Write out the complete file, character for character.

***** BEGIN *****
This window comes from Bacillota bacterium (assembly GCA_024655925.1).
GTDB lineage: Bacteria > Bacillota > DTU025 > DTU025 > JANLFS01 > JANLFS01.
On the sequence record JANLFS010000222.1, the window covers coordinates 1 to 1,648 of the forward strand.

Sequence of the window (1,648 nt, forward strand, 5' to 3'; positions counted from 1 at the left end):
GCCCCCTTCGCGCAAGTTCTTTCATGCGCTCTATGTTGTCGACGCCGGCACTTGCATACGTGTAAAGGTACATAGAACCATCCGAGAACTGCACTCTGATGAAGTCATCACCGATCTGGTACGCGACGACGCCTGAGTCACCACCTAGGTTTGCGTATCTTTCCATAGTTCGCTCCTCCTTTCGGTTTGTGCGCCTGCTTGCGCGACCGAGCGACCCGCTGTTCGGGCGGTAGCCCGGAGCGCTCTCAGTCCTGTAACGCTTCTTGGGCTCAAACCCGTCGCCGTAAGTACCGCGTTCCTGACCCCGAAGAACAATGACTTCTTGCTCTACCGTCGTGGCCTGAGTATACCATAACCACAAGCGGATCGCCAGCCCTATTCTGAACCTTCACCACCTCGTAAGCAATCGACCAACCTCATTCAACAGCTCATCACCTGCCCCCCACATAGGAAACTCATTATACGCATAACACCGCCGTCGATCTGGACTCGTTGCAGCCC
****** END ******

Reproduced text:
This window comes from Bacillota bacterium (assembly GCA_024655925.1).
GTDB lineage: Bacteria > Bacillota > DTU025 > DTU025 > JANLFS01 > JANLFS01.
On the sequence record JANLFS010000222.1, the window covers coordinates 1 to 1,648 of the forward strand.

Sequence of the window (1,648 nt, forward strand, 5' to 3'; positions counted from 1 at the left end):
GCCCCCTTCGCGCAAGTTCTTTCATGCGCTCTATGTTGTCGACGCCGGCACTTGCATACGTGTAAAGGTACATAGAACCATCCGAGAACTGCACTCTGATGAAGTCATCACCGATCTGGTACGCGACGACGCCTGAGTCACCACCTAGGTTTGCGTATCTTTCCATAGTTCGCTCCTCCTTTCGGTTTGTGCGCCTGCTTGCGCGACCGAGCGACCCGCTGTTCGGGCGGTAGCCCGGAGCGCTCTCAGTCCTGTAACGCTTCTTGGGCTCAAACCCGTCGCCGTAAGTACCGCGTTCCTGACCCCGAAGAACAATGACTTCTTGCTCTACCGTCGTGGCCTGAGTATACCATAACCACAAGCGGATCGCCAGCCCTATTCTGAACCTTCACCACCTCGTAAGCAATCGACCAACCTCATTCAACAGCTCATCACCTGCCCCCCACATAGGAAACTCATTATACGCATAACACCGCCGTCGATCTGGACTCGTTGCAGCCC